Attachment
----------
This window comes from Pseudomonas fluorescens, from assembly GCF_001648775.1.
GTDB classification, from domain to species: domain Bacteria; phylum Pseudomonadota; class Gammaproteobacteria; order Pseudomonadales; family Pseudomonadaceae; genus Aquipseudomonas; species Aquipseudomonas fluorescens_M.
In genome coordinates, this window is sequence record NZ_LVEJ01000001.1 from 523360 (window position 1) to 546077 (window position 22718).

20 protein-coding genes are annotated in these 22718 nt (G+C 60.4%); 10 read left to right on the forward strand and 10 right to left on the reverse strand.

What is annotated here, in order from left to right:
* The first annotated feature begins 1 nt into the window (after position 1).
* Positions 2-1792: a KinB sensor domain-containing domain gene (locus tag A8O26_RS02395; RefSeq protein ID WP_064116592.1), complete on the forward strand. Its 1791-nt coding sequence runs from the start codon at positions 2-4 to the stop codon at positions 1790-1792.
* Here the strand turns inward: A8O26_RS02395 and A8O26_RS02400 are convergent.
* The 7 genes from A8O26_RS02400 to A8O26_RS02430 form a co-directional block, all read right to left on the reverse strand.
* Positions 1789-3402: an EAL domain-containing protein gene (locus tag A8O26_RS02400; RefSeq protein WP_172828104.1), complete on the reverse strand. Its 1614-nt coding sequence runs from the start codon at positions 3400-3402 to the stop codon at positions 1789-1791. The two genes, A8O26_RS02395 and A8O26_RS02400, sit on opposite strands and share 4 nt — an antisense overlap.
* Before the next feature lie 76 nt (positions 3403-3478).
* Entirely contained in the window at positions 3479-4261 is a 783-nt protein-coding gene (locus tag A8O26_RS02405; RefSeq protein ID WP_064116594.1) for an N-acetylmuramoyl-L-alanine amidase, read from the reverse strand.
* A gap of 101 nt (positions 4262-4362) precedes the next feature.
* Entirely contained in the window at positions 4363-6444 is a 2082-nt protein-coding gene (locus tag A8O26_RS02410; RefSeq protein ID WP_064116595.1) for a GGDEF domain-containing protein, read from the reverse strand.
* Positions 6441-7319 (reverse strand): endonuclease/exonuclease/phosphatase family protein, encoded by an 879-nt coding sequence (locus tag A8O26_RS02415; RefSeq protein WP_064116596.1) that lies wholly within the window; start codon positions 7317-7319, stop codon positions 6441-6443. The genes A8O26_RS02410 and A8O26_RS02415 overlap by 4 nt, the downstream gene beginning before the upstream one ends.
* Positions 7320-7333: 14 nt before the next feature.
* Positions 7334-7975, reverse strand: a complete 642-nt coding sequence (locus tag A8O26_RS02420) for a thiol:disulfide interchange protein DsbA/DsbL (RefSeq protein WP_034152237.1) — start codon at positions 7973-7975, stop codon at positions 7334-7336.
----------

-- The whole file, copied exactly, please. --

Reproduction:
This window comes from Pseudomonas fluorescens, from assembly GCF_001648775.1.
GTDB classification, from domain to species: domain Bacteria; phylum Pseudomonadota; class Gammaproteobacteria; order Pseudomonadales; family Pseudomonadaceae; genus Aquipseudomonas; species Aquipseudomonas fluorescens_M.
In genome coordinates, this window is sequence record NZ_LVEJ01000001.1 from 523360 (window position 1) to 546077 (window position 22718).

20 protein-coding genes are annotated in these 22718 nt (G+C 60.4%); 10 read left to right on the forward strand and 10 right to left on the reverse strand.

What is annotated here, in order from left to right:
* The first annotated feature begins 1 nt into the window (after position 1).
* Positions 2-1792: a KinB sensor domain-containing domain gene (locus tag A8O26_RS02395; RefSeq protein ID WP_064116592.1), complete on the forward strand. Its 1791-nt coding sequence runs from the start codon at positions 2-4 to the stop codon at positions 1790-1792.
* Here the strand turns inward: A8O26_RS02395 and A8O26_RS02400 are convergent.
* The 7 genes from A8O26_RS02400 to A8O26_RS02430 form a co-directional block, all read right to left on the reverse strand.
* Positions 1789-3402: an EAL domain-containing protein gene (locus tag A8O26_RS02400; RefSeq protein WP_172828104.1), complete on the reverse strand. Its 1614-nt coding sequence runs from the start codon at positions 3400-3402 to the stop codon at positions 1789-1791. The two genes, A8O26_RS02395 and A8O26_RS02400, sit on opposite strands and share 4 nt — an antisense overlap.
* Before the next feature lie 76 nt (positions 3403-3478).
* Entirely contained in the window at positions 3479-4261 is a 783-nt protein-coding gene (locus tag A8O26_RS02405; RefSeq protein ID WP_064116594.1) for an N-acetylmuramoyl-L-alanine amidase, read from the reverse strand.
* A gap of 101 nt (positions 4262-4362) precedes the next feature.
* Entirely contained in the window at positions 4363-6444 is a 2082-nt protein-coding gene (locus tag A8O26_RS02410; RefSeq protein ID WP_064116595.1) for a GGDEF domain-containing protein, read from the reverse strand.
* Positions 6441-7319 (reverse strand): endonuclease/exonuclease/phosphatase family protein, encoded by an 879-nt coding sequence (locus tag A8O26_RS02415; RefSeq protein WP_064116596.1) that lies wholly within the window; start codon positions 7317-7319, stop codon positions 6441-6443. The genes A8O26_RS02410 and A8O26_RS02415 overlap by 4 nt, the downstream gene beginning before the upstream one ends.
* Positions 7320-7333: 14 nt before the next feature.
* Positions 7334-7975, reverse strand: a complete 642-nt coding sequence (locus tag A8O26_RS02420) for a thiol:disulfide interchange protein DsbA/DsbL (RefSeq protein WP_034152237.1) — start codon at positions 7973-7975, stop codon at positions 7334-7336.